“If sharing bed is the only way to come up in life then does it include all women who are holding high posts now?”
This was the remark of Justice S. Ramathilagam of the Hon’ble High Court of Judicature Madras while hearing a petition associated with Section 504, 505, 509 of the Indian Penal Code and freedom of speech and expression( enshrined in Article 19(1) (a) of the Constitution of India).
Section 504 of Indian Penal Code punishes whoever intentionally insults, and thereby gives provocation to any person,intending or knowing it to be likely that such provocation will cause him to break the public peace.
Section 505 of Indian Penal Code punishes those who publish or circulate any statement with the intent to incite, or which is likely to incite, any class or community of persons to commit any offense against any other class or community.
Section 509 of Indian Penal Code punishes those who, with any gesture, or exhibition of any object, intending that such word or sound shall be heard, or that such gesture or object shall be seen, by a woman, or intrudes upon the privacy of such woman.
FACTUAL SYNOPSIS OF THE CASE:
The accused, who is associated with BJP and is a public figure at Facebook, shared the following post on Facebook:
“Recently this disgusting fact has come out through complaints that women cannot become reporters or anchors unless they sleep with top bosses. and with these faces they come out to ask questions to the Governors”
Receiving a backlash on the social media platform itself, the post was removed but the screenshot of the post was thereafter circulated which aggrieved some of the petitioners and they filed a petition in this regard in the Hon’ble High Court of Judicature Madras.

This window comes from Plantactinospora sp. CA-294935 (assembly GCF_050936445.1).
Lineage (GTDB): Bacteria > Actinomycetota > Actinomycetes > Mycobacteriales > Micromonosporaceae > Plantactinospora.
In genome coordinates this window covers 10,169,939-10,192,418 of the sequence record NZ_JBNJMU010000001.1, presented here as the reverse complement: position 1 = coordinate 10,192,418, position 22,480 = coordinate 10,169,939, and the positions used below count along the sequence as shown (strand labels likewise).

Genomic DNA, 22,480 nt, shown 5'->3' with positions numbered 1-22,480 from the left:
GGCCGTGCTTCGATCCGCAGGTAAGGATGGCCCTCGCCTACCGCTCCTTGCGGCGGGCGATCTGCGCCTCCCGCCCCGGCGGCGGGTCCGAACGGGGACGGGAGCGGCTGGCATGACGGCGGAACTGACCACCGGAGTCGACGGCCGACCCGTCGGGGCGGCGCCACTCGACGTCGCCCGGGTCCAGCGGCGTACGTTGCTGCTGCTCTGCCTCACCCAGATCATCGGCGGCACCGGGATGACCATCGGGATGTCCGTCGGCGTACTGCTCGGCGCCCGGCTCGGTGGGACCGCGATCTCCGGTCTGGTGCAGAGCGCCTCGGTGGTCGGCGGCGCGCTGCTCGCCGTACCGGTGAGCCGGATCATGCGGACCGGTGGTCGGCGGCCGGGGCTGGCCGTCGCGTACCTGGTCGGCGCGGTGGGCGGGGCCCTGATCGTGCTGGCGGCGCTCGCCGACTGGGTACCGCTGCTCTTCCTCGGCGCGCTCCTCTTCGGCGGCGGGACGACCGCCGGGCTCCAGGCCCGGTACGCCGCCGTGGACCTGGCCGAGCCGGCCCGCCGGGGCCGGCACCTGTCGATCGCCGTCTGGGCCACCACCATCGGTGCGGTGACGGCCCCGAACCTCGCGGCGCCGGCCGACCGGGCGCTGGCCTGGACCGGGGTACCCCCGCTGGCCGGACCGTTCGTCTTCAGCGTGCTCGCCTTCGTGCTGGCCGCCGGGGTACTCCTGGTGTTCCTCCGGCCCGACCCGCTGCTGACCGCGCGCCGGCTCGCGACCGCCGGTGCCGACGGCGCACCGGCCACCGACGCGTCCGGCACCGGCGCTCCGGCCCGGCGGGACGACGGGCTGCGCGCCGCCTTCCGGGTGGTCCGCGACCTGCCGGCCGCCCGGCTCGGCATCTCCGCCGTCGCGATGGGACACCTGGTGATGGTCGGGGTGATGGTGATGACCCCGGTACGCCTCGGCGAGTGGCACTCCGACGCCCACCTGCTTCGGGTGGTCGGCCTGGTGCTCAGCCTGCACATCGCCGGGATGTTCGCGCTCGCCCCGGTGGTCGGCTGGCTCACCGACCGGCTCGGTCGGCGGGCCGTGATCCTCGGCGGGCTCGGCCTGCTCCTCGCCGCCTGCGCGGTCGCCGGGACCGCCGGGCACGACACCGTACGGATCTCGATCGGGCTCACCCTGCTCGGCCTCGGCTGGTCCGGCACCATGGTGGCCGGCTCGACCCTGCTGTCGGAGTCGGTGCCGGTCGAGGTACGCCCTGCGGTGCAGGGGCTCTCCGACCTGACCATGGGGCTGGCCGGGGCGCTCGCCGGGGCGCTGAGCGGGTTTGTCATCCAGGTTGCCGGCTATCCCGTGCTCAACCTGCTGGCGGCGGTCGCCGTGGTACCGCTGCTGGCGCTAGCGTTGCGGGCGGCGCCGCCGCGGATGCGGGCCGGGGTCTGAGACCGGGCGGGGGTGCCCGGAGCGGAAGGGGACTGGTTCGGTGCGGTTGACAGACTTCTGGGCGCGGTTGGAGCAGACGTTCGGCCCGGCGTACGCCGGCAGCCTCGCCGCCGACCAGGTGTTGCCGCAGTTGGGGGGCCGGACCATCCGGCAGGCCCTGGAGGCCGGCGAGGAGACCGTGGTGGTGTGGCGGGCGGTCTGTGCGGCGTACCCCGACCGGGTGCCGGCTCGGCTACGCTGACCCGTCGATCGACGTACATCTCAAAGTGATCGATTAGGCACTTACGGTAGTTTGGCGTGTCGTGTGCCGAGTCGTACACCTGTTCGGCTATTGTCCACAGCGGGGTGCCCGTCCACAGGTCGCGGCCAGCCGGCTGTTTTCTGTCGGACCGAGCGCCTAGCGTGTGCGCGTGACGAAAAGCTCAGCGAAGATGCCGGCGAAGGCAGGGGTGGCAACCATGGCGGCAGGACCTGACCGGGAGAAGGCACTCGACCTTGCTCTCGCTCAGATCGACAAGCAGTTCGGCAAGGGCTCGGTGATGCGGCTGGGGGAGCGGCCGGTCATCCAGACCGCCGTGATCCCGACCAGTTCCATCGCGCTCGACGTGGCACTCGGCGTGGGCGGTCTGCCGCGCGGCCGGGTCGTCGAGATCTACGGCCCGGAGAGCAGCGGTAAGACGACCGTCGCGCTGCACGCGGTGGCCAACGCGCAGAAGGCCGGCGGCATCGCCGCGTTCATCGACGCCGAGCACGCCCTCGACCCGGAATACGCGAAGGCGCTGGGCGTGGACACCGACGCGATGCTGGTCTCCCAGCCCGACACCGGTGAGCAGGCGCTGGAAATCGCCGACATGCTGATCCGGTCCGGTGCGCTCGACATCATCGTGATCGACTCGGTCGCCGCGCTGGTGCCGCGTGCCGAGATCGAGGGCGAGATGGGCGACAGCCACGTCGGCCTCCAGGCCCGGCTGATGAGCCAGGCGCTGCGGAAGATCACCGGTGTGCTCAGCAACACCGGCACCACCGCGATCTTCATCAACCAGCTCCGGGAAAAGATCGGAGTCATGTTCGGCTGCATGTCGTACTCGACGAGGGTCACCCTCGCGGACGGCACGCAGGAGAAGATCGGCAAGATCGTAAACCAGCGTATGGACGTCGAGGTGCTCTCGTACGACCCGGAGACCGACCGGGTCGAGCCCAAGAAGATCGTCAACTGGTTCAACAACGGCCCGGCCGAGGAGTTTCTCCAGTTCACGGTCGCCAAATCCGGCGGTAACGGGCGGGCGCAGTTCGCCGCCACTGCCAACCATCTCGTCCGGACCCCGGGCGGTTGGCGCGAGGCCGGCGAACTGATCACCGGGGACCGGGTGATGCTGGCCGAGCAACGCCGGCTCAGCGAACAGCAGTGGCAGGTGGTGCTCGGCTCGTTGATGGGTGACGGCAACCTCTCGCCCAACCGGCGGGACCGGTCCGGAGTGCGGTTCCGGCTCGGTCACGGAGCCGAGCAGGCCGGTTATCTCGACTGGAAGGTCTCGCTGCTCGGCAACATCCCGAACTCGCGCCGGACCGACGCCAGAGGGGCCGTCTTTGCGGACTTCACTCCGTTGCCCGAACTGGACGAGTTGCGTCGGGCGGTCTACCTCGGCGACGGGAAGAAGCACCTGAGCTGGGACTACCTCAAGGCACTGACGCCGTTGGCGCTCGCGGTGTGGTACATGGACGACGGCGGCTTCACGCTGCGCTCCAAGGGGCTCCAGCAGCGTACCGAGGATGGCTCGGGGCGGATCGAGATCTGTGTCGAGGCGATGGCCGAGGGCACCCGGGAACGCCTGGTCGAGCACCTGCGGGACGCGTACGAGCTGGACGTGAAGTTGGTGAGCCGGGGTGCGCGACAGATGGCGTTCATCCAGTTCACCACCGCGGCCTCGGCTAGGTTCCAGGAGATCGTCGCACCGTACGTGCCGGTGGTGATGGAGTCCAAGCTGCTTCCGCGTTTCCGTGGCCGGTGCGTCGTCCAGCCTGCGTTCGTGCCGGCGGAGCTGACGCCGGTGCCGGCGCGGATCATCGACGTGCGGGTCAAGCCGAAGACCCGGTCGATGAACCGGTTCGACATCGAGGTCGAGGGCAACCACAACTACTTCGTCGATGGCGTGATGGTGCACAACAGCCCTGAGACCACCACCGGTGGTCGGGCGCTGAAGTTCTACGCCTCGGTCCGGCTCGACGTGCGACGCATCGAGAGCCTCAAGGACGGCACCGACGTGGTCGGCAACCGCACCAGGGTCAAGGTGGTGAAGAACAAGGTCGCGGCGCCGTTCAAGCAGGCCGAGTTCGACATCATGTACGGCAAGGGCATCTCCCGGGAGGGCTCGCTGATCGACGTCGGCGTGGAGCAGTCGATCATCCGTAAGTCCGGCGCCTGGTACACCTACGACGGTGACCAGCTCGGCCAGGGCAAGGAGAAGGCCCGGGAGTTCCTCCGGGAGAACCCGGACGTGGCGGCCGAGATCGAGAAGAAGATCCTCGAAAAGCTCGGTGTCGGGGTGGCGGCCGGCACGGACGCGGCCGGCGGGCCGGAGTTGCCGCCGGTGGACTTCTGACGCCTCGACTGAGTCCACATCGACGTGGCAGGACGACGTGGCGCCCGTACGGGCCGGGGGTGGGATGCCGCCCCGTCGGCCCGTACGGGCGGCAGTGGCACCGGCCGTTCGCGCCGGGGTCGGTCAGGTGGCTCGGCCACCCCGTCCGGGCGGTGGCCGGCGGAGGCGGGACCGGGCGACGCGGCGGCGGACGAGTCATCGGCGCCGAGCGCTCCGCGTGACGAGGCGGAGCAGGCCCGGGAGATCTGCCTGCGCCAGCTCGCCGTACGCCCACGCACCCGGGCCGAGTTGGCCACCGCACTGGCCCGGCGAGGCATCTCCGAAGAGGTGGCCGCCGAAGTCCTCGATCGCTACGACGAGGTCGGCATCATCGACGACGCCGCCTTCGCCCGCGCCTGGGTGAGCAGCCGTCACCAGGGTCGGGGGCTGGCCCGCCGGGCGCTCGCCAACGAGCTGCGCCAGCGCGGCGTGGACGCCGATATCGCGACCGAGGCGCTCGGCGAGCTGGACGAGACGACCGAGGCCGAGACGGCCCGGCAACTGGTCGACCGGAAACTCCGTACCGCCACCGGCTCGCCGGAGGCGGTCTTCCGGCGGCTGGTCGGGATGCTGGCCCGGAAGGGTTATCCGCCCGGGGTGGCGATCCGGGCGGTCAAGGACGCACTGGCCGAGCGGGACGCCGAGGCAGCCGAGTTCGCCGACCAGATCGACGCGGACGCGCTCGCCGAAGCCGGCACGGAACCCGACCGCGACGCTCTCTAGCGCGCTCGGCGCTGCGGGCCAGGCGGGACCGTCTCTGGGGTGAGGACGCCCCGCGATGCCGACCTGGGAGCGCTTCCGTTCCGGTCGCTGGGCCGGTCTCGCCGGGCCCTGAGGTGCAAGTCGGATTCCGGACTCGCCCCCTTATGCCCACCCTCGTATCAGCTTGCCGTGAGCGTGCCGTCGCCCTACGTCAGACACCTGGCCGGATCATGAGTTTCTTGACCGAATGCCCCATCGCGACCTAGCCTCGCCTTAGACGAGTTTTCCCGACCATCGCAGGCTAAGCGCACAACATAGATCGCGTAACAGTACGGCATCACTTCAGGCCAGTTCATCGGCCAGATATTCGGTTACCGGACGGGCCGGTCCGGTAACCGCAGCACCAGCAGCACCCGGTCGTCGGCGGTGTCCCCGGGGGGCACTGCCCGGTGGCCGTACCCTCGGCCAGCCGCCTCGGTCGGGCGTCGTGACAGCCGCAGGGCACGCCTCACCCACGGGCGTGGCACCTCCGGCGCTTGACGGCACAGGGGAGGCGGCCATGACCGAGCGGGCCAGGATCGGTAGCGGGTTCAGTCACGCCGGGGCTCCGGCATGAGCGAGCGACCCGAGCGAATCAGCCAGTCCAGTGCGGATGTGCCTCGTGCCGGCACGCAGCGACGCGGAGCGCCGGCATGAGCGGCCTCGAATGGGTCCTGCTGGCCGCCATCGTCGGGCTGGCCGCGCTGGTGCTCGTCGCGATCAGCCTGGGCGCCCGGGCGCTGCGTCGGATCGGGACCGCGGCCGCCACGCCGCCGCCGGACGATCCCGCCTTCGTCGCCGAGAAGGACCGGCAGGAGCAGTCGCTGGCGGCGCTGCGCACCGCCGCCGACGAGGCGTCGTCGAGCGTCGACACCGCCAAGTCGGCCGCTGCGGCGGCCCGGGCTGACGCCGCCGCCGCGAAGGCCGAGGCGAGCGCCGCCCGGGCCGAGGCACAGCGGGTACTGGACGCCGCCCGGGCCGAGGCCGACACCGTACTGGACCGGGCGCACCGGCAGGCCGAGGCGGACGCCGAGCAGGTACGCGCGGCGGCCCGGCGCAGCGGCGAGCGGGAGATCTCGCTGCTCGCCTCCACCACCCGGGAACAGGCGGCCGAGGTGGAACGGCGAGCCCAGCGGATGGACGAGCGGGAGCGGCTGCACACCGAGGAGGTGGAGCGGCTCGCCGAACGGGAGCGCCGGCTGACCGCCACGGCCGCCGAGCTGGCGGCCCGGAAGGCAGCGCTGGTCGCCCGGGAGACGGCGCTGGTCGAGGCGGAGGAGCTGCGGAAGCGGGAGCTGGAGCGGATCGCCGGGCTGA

It was unanimously agreed among the petitioners that such a derogatory statement was pointing at Women Journalists and generalizing women journalists as immoral persons, who become journalists only by way of immoral conducts.
Further it was argued that “…this is a premeditated aid campaign by the 1st respondent (accused) against the women journalist and in future it will be extended to working women of all fields who have individually raised up against injustice or expose justice. This act was done…deliberately with ulterior motive“.
It was also argued that as a result of the affiliation of the accused with the ruling party, there were unnecessary delays and inaction. Some people have linked this post with the recent controversial incident of the Tamil Nadu Governor patting the cheek of a woman journalist.
MADRAS HIGH COURT’S RULING:
The court observed
“Those words used in the message are not said under emotion. People use such words during quarrel and later they may regret but putting things in writing or typing means they know the consequences and do it. Forwarded message is equal to accepting the message and endorsing the message.”
The court took cognizance of the fact that the person forwarding the said message had significant number of followers and his setting a wrong precedent to his followers instead of being a role model to them.
The court added
“Talking is different from typing. Typing becomes a document,
one cannot go back saying that i have not done it. These messages are deleted and not erased. People should not go with a feeling that we can air anything and get away with a word sorry”
The Court, thus, dismissed the petition, directing the state police to proceed with the case and did not grant anticipatory bail to the accused on 10th May 2018.
The BJP leader has appealed before the Hon’ble Supreme Court of India against the High Court Judgement and the court is to decide the matter on 22nd May 2018.
This post is curated by Gunjeet Singh Bagga.